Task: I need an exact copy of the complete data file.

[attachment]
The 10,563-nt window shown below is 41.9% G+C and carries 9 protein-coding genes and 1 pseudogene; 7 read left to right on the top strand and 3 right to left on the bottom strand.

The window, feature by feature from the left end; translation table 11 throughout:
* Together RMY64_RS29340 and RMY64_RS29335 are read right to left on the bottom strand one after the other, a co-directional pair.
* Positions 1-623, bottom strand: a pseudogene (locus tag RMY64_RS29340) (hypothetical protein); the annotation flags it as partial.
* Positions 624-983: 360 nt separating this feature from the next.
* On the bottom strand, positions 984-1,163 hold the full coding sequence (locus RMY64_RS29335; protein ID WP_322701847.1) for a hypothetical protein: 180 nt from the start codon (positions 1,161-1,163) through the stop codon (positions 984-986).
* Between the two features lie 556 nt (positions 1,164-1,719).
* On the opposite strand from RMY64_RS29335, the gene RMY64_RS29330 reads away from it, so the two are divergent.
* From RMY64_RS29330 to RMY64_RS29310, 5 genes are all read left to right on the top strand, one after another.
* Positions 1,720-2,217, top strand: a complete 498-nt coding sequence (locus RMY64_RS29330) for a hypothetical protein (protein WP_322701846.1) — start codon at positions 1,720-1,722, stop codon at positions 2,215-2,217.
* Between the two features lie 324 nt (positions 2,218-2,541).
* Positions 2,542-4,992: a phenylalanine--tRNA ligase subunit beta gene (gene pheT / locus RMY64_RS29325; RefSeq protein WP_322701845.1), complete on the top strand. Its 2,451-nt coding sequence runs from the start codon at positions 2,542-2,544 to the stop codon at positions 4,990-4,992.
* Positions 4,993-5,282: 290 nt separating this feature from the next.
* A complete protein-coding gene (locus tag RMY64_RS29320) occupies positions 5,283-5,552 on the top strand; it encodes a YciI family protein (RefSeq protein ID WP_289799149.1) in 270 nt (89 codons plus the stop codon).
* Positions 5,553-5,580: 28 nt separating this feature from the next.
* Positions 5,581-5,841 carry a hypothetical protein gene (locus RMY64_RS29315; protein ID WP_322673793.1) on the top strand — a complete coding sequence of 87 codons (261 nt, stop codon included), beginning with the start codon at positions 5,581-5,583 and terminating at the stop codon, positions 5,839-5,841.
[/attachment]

The 10,563-nt window shown below is 41.9% G+C and carries 9 protein-coding genes and 1 pseudogene; 7 read left to right on the top strand and 3 right to left on the bottom strand.

The window, feature by feature from the left end; translation table 11 throughout:
* Together RMY64_RS29340 and RMY64_RS29335 are read right to left on the bottom strand one after the other, a co-directional pair.
* Positions 1-623, bottom strand: a pseudogene (locus tag RMY64_RS29340) (hypothetical protein); the annotation flags it as partial.
* Positions 624-983: 360 nt separating this feature from the next.
* On the bottom strand, positions 984-1,163 hold the full coding sequence (locus RMY64_RS29335; protein ID WP_322701847.1) for a hypothetical protein: 180 nt from the start codon (positions 1,161-1,163) through the stop codon (positions 984-986).
* Between the two features lie 556 nt (positions 1,164-1,719).
* On the opposite strand from RMY64_RS29335, the gene RMY64_RS29330 reads away from it, so the two are divergent.
* From RMY64_RS29330 to RMY64_RS29310, 5 genes are all read left to right on the top strand, one after another.
* Positions 1,720-2,217, top strand: a complete 498-nt coding sequence (locus RMY64_RS29330) for a hypothetical protein (protein WP_322701846.1) — start codon at positions 1,720-1,722, stop codon at positions 2,215-2,217.
* Between the two features lie 324 nt (positions 2,218-2,541).
* Positions 2,542-4,992: a phenylalanine--tRNA ligase subunit beta gene (gene pheT / locus RMY64_RS29325; RefSeq protein WP_322701845.1), complete on the top strand. Its 2,451-nt coding sequence runs from the start codon at positions 2,542-2,544 to the stop codon at positions 4,990-4,992.
* Positions 4,993-5,282: 290 nt separating this feature from the next.
* A complete protein-coding gene (locus tag RMY64_RS29320) occupies positions 5,283-5,552 on the top strand; it encodes a YciI family protein (RefSeq protein ID WP_289799149.1) in 270 nt (89 codons plus the stop codon).
* Positions 5,553-5,580: 28 nt separating this feature from the next.
* Positions 5,581-5,841 carry a hypothetical protein gene (locus RMY64_RS29315; protein ID WP_322673793.1) on the top strand — a complete coding sequence of 87 codons (261 nt, stop codon included), beginning with the start codon at positions 5,581-5,583 and terminating at the stop codon, positions 5,839-5,841.